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I just came back from Japan after participating as the Philippine representative in the 30th World Amateur Go Championship in Shizouka, Japan. It was my first time to participate in an international Go tournament, and its the most fun I had in a long time!
The first thing I’m quite impressed is the number of languages that the players knew. Most can speak English and their national language, but some can speak more. Like the Thailand’s Paisal knowing Thai, English and Mandarin, or Malaysia’s Boon Ping knowing Malay, English, Mandarin, and Cantonese (although some consider Cantonese as a dialect), or Czech speaking fluent English and Nihongo (and I’d guess he’d know Czech as well). So most can speak 2 with some speaking 3 or even 4 languages. Amazing!
From rounds 1-8 I played against Malaysia, Belgium, Bulgaria, Slovenia, Ireland, Guatemala, Uruguay, and Switzerland. I only won against Bulgaria and Guatemala, and lost terribly to the rest except my game with Ireland where the game was pretty close. I’ll be posting some articles in this blog for some of the games with reviews by Go professionals or a former yeongusaeng.
I’m really surprised and very happy with how much game reviews I’ve observed during the event, not just of my own games but also of other players. It was great that the 8 and 9-dan professionals who refereed the tournament reviewed the games even for lower ranked players such as myself. O’Rissei was the chief referee and I saw him review a game or two. Michael Redmond 9-dan was a guest in the event and he also reviewed some games.
I’m thankful to referees Yamada Noriyoshi 9-dan pro and Takanashi Seiken 8-dan pro for reviewing my games; Jan Ramon of Belgium who patiently reviewed my game against him even though he had some disability with his eyesight; Slovenia’s Timotej Suc for also reviewing our game; UK’s Matt Cocke for reviewing my game with Ireland’s Brian Gallagher and Min Sung Suh from KABA for reviewing my game with Switzerland’s Dominik Mueller; players from Mongolia, Turkey, Vietnam, Thailand, and Uruguay also gave me some lessons; the organizers and the locals for giving inspiration, providing really good food, for the translations, and for the gifts (japanese traditional paper fan, chocolate coated biscuits, go books, green tea, japanese traditional toy, 4 Seasons of Fukuroi coffee table book, candies, a cool pen, etc).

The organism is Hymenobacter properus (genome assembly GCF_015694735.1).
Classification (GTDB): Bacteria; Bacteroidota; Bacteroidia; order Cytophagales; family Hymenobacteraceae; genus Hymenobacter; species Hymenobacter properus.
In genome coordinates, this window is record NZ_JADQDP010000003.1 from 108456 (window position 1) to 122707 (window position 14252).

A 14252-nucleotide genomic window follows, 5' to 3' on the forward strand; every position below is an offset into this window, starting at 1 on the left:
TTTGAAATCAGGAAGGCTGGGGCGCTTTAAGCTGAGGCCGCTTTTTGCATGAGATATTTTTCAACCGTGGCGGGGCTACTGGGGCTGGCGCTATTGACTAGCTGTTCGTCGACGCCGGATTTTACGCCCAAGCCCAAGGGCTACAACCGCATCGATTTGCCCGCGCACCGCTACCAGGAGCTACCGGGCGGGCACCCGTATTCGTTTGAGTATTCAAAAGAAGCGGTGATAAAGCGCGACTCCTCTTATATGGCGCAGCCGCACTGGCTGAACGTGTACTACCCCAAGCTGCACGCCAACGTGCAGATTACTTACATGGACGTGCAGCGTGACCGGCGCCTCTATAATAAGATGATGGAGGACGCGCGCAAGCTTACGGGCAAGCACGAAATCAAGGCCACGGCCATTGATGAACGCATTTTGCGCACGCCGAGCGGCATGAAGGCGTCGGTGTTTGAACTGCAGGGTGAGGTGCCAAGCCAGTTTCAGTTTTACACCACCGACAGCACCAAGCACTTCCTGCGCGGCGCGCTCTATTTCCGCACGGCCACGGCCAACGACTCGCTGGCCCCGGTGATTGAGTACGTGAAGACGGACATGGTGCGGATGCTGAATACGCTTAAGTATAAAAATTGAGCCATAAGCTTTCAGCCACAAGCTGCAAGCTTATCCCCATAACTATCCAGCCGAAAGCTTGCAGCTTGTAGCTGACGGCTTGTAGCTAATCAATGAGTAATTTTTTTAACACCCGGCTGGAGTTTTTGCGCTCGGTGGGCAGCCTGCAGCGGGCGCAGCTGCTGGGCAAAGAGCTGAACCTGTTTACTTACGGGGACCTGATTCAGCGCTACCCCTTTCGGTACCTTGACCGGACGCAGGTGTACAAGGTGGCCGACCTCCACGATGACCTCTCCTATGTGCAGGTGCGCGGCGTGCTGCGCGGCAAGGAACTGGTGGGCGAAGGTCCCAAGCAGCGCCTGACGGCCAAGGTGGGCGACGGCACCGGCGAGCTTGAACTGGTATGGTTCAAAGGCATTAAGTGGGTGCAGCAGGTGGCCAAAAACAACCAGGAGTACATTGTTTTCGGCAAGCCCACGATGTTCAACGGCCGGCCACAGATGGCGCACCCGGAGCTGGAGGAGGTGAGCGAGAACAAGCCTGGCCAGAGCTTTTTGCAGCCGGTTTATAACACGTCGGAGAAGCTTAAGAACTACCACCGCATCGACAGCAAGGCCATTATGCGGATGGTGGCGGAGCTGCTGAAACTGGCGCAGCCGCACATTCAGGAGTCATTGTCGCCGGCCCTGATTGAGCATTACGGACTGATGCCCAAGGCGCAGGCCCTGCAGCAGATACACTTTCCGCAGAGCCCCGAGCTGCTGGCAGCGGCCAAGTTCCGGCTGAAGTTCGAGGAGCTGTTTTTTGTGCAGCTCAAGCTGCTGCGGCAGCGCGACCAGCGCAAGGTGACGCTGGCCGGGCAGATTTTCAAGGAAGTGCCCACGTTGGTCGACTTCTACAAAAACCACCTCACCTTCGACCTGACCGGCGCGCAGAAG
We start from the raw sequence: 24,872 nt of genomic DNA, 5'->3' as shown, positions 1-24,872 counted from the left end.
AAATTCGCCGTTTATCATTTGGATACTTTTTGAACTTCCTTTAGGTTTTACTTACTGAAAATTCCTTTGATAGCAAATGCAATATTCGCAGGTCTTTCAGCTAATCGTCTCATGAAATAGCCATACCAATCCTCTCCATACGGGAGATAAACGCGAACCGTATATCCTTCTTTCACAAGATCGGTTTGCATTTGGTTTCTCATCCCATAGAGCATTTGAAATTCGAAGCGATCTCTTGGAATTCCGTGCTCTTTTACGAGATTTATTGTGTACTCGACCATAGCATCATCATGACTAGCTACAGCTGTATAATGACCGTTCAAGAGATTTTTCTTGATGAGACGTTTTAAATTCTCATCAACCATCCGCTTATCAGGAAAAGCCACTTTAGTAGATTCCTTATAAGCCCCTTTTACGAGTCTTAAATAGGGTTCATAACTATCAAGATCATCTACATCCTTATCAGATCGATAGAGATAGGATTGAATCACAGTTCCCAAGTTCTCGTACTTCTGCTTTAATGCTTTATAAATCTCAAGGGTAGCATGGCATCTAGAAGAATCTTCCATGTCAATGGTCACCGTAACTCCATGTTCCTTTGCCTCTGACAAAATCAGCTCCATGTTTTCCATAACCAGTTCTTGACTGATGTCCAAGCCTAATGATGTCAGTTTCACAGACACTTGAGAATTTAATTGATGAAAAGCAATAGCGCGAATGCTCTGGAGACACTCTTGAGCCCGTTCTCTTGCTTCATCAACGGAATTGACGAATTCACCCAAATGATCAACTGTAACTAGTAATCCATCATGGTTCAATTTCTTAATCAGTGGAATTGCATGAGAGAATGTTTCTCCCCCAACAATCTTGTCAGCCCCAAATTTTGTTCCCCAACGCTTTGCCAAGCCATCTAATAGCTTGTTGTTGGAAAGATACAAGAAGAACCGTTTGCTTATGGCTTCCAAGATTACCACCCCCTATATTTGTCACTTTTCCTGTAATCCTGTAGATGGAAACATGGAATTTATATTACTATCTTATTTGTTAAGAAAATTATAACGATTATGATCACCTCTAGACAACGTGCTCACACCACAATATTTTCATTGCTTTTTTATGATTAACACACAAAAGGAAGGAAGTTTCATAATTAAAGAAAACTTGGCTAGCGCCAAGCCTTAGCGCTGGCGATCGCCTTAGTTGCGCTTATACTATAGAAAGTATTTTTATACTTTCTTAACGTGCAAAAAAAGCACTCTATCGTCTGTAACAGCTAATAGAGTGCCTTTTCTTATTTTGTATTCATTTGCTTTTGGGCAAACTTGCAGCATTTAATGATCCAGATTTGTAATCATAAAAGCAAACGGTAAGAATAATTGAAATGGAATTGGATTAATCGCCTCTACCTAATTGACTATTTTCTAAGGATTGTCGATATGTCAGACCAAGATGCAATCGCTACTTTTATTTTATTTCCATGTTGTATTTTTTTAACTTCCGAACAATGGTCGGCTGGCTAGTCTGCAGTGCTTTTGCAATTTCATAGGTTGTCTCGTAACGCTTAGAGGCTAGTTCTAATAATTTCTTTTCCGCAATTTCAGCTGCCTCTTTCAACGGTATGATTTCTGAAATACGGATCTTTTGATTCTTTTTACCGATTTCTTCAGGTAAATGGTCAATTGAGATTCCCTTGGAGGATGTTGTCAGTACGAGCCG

Also, I had great fun conversations and dinner company with players Thailand and Malaysia; India, Nepal and Turkey; Uruguay, Korea, Min Sung Suh from KABA, Canada, Mexico, Argentina, US and Colombia.
Some stories I’ll remember…
Paisal went to Beijing to study Go and Mandarin for a little over a year. He studied in Nie Weiping’s Go School (currently number 1 Go school in China).
Min Sung Suh told me some stories about his study in Bacolod, Philippines and how he knows how to speak some Ilonggo and Tagalog words/phrases. He said he’s friends with Ms Lee and Mr Hong who visited PGA a few months ago.
Edgardo from Guatemala described the origin of my name. He gave me a traditional Japanese bowl/cup and a souvenir Guatemala currency bill. He also carved the Mayan calendar system on a japanese bamboo. Pretty cool guy.
Totoro-fan Mario from Costa Rica said he’s friends with my fellow Go player in the Philippines Cherisse. He thinks One Piece is lame (I strongly disagree with that), and overall is a crazy guy. hehehe
Eric from US, Juyong from Canada and Emil from Mexico shared some stories about the US Go Congress. Eric could identify players in KGS by their opening, so we asked about the identities of some of the popular KGS players.
Yuka, one of the Japanese locals, taught Nihongo for 3 years in Davao City, Philippines (the same city where I studied my high school), until she got married and went back home to Japan. I hope she gets to visit the Philippines with her husband in the future.
Some of the Japanese locals told me that I should study more and get stronger and have a better score next time. I forgot to ask their names, but I have their pictures. I hope I get to see them again and maybe play Go with them when I’ve become stronger.
I look forward to participating in more international Go events!
dangs (Thu, 04 Jun 2009 09:39:55 UTC):
Wow! It’s great to hear you enjoyed you trip. Feel ko happiness mo :) yay!
Lochinvar (Thu, 04 Jun 2009 11:44:35 UTC):
Go Mike!:) haha, i agree with Dangs: nice pic:)
can the Philippines host an international Go event?
mikong (Thu, 04 Jun 2009 12:04:49 UTC):
Mike, magaling lng kasi ung photographer, hehehe
I don’t think we can host an international Go event just yet. The Go community here is still quite small, and doesn’t have any money. Although, the 2007 SEA games had Go as an exhibition sport, and the upcoming 2010 Asian games will also have Go. So maybe the next time SEA games or Asian games is hosted in our country, then that’s like hosting an international Go event too :)